Lavender Phenomenal® Description
Thursday, May 16 only - Phenomenal lavender is buy 1, get 1 50% off! Use code PLANTCALM to redeem.
Lavender is beloved for its fragrant foliage and colorful flowers, but not everyone can be successful growing it. That's where Phenomenal lavender (Lavandula x intermedia, also known as lavandin) comes in! It has everything you love about lavender - fragrant purple blooms in summer and handsome silvery foliage - but is much more tolerant of the cold, wet winters that kill lesser lavenders.
'Phenomenal' lavender blooms a little later than English lavender, so it's an excellent season extender. Lavender is heat, drought, and wind tolerant, and unbothered by deer or rabbits. Grow in a well-drained, even dry soil, in full sun and enjoy the show! Lavender suffers in heavy or wet soils.
Selected by Lloyd & Candy Traven at their Pennsylvania garden, Phenomenal lavender shows exceptional winter hardiness (Z6 - being tested in Z5) over other types of Lavender.
The hallmark of this variety is it does not die back from the bottom, as is commonly seen in other hardy lavenders. Phenomenal remains thick and full throughout the entire plant growing 24" high and wide.
This drought-tolerant & hardy perennial has extremely fragrant foliage & flowers that are enjoyable in the garden or cut-fresh & added to flower arrangements!
Lavender Phenomenal can also be cut & dried for use in potpourri & other dried flower arrangements. Lavandin hybrids will tend to have a higher camphor content in their oil, and smell a bit more medicinal than the English Lavenders.
How To Grow
Lavender is heat, drought and wind tolerant. Grow in dry soil in full sun to encourage good growth. .
In spring, once plants begin to grow, cut or trim them back by about a 1/3. Prune them like a shrub, so don't cut back completely. Remove any dead wood at this time.
Garden Design with Lavender
Lavender is a staple in the herb garden, but also provides fragrance, foliage, and flower interest in the perennial garden.
Cut flower spikes before they fully open. Bundle stems in small groups (about an 1 inch diameter). Hange them upside down in a dry, dark area with good air circulation. Once dried, store in an airtight containers.
Special Features: Cold Hardy, Cut Flower, Cut Foliage, Dried Flower, Drought Tolerant, Easy Care, Fast Growing, Fragrance, Heat Tolerant, Long Blooming, Multi-Seasonal Interest, Winter Interest
Recommended For You:
- Botanical Name:
Lavandula x intermedia 'Niko'
- Common Name:
- Zone: 5,6,7,8,9
- Sun Exposure:
- Ship Form:
- Soil Type:
- Soil Moisture:
- Height x Width:
24" x 24"
- Flower Color:
- Foliage Color:
- Bloom Season:
Container Gardening, Cottage Gardening, Edging, Ground Cover, Massing, Ornamental, Herb Gardens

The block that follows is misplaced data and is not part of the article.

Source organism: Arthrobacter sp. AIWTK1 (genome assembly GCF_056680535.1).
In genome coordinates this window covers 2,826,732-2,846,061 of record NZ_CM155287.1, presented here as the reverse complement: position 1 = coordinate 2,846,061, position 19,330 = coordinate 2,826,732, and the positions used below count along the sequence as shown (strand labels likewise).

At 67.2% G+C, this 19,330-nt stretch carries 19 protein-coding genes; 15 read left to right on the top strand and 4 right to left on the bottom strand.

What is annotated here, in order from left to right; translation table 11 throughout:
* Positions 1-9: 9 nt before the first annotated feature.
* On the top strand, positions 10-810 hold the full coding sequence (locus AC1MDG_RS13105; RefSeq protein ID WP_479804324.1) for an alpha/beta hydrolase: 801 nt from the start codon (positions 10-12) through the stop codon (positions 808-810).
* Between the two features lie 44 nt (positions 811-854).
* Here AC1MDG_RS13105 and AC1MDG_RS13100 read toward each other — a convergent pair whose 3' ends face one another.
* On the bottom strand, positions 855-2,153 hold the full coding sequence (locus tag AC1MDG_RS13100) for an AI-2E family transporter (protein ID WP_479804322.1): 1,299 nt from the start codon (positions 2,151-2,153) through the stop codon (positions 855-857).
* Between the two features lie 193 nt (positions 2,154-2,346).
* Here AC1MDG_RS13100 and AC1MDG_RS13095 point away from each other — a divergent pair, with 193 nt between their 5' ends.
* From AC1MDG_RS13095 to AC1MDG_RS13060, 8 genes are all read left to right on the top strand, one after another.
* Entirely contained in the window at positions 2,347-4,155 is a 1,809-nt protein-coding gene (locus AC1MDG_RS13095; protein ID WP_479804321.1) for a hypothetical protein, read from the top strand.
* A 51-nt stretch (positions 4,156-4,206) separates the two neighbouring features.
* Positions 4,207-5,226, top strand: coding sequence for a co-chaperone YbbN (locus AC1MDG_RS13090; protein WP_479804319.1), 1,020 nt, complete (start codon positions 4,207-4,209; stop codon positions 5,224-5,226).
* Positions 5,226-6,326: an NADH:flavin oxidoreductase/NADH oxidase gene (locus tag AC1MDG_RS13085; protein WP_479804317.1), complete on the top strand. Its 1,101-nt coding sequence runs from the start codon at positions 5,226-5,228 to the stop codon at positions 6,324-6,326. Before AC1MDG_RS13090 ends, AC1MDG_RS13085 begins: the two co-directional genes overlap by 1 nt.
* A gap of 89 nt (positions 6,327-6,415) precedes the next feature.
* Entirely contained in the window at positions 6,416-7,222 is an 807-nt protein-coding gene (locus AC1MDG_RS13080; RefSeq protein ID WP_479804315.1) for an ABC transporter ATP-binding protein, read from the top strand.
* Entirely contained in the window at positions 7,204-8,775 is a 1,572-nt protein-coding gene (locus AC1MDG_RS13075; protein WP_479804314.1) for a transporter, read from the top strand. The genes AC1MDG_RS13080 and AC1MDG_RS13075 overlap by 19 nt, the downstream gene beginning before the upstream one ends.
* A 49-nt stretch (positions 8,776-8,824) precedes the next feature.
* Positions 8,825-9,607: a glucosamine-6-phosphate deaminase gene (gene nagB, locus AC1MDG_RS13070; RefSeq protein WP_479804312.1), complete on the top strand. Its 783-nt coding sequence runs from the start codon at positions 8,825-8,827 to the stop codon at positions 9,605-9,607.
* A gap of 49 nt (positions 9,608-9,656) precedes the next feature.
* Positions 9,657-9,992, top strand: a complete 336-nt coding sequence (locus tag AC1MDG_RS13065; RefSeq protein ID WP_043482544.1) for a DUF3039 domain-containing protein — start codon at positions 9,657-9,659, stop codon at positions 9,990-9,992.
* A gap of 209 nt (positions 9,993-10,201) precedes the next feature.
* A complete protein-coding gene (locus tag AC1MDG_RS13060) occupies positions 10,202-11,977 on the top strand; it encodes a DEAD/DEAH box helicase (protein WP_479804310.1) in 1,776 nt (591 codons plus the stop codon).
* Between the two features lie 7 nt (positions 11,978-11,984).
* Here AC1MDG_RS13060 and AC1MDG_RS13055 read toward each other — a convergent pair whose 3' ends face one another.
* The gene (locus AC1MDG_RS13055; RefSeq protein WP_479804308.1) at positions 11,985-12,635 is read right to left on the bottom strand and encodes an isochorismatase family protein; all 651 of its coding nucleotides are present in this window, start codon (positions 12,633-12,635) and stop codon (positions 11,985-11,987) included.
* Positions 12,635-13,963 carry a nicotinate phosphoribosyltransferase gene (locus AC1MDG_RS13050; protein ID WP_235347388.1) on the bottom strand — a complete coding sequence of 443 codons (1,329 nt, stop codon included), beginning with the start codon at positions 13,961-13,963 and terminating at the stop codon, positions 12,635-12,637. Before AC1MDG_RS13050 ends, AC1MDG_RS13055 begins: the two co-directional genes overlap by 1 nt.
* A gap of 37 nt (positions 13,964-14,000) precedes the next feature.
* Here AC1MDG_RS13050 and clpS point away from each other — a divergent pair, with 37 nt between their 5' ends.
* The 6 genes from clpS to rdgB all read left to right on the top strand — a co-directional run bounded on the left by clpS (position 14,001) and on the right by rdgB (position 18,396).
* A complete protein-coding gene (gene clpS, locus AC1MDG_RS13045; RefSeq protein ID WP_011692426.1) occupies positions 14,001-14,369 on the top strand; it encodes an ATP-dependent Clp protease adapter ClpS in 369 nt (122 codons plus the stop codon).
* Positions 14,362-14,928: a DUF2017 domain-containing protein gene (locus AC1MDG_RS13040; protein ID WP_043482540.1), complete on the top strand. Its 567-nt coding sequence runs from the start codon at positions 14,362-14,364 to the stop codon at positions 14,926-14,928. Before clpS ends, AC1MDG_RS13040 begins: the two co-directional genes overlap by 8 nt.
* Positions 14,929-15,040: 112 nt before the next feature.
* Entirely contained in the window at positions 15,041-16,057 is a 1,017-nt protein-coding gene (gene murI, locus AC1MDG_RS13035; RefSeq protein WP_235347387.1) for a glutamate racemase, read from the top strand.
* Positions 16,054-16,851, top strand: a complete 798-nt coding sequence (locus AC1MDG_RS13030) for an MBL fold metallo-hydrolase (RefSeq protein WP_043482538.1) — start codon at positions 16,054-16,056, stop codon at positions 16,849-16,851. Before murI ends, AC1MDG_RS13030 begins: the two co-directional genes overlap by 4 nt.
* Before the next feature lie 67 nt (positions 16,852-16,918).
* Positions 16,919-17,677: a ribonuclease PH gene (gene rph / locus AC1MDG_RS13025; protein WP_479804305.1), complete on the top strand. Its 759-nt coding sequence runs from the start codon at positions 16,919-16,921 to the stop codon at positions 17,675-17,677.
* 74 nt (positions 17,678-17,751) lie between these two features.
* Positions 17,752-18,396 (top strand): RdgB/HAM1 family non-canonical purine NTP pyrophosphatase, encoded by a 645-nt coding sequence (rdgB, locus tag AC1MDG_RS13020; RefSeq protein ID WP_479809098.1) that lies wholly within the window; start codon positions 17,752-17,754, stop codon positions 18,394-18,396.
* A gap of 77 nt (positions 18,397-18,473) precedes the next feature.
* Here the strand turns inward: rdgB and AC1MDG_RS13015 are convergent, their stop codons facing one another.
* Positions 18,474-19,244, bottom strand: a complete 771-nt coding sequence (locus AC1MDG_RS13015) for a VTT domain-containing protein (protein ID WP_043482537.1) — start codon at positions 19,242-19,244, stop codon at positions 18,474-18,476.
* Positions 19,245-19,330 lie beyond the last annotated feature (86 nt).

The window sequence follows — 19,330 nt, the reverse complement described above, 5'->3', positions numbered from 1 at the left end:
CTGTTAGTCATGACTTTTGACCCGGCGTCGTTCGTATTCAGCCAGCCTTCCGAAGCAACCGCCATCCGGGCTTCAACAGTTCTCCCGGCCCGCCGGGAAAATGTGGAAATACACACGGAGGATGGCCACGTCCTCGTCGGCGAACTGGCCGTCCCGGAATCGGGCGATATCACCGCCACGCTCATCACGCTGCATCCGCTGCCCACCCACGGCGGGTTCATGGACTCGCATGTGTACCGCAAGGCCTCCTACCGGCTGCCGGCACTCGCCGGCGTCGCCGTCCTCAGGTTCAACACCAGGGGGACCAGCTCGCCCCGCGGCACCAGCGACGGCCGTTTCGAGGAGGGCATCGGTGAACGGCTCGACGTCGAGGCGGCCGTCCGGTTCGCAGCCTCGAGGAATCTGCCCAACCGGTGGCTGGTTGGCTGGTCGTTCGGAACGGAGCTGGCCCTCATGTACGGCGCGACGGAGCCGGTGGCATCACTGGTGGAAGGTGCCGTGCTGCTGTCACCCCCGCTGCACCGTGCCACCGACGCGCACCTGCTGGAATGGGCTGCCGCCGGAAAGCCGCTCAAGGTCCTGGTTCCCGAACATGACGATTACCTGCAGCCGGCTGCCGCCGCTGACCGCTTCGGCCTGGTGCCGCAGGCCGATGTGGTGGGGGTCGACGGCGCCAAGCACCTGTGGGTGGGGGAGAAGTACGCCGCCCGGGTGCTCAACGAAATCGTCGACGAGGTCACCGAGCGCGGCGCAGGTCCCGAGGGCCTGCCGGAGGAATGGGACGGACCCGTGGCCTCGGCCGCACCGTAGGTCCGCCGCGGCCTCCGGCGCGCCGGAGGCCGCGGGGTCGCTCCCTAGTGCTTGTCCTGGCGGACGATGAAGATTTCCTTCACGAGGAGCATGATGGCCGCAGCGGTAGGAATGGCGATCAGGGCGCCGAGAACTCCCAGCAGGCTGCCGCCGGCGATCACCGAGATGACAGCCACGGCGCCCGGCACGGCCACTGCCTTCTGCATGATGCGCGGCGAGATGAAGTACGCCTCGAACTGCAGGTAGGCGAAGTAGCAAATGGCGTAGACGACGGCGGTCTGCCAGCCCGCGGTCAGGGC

- Cannot Ship to:
AK,CAN, HI, PR
- Patent #:24,193
More Info, How-To's, Videos and more
Soil: Any well-drained soil will do. Lavender cannot tolerate wet soils for any length of time.
Light: Full sun (6+ hrs/day)
Water: Dry to average. Very tolerant of dry conditions once established.
Spacing: 18 - 24 inches
Fertilizing: Lavender need little in the way of fertilizer. However, if your plants were severely set back by winter damage, you may wish to apply some granular garden fertilizer in early spring to give it a boost in its recovery.
Winterizing: Plants may get some damage in winter, which can be exacerbated by wet soil conditions.
Maintenance & Pruning: Remove faded flowers to promote continued bloom. Prune once or twice a year to keep plant shapely. Prune option #1: in the spring after the lavender wakes up. Wait until the lavender has signs of new growth (do not worry if it takes a while to wake up).
ReviewsWrite a reviewDid not survive winterKate Lawler | May 16, 2018Last spring I received beautiful plants in great condition after shipping and they flourished during the growing season. It seems all four plants did not survive the zone 5 winter as it is now mid May and there is no sign of growth on any of them. When the stems are cut, they are brown with no flexibility and appear dead. I think Phenomenal Lavender is not really a zone 5 perenial as advertised, but it is a lovely annual.
Phenomenal - it's trueCarrie | Jun 6, 2017I LOVE THIS LAVENDER! I am in zone 5 on sandy soil. It forms very pretty clumps, grows prolifically, no die back. NO woody stems!! Smells great, flowers well...wildlife leave it alone. Just about the perfect 2 ft border (3' with flowers).